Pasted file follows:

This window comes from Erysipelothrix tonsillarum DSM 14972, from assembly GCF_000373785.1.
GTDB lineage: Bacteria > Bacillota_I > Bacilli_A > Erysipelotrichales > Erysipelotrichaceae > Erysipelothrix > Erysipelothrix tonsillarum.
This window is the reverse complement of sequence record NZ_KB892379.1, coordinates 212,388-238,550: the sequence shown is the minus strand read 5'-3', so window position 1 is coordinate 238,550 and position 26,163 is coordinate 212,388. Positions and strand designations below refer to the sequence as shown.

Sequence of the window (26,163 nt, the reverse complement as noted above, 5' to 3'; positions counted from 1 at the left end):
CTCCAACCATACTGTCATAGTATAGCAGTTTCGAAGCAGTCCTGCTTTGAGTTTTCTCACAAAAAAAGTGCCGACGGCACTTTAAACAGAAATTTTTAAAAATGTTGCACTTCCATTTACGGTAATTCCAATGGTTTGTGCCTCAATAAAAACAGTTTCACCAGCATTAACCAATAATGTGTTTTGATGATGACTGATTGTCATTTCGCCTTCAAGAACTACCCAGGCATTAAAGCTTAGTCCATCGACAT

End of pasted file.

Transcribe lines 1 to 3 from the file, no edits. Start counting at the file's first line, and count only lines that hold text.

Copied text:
This window comes from Erysipelothrix tonsillarum DSM 14972, from assembly GCF_000373785.1.
GTDB lineage: Bacteria > Bacillota_I > Bacilli_A > Erysipelotrichales > Erysipelotrichaceae > Erysipelothrix > Erysipelothrix tonsillarum.
This window is the reverse complement of sequence record NZ_KB892379.1, coordinates 212,388-238,550: the sequence shown is the minus strand read 5'-3', so window position 1 is coordinate 238,550 and position 26,163 is coordinate 212,388. Positions and strand designations below refer to the sequence as shown.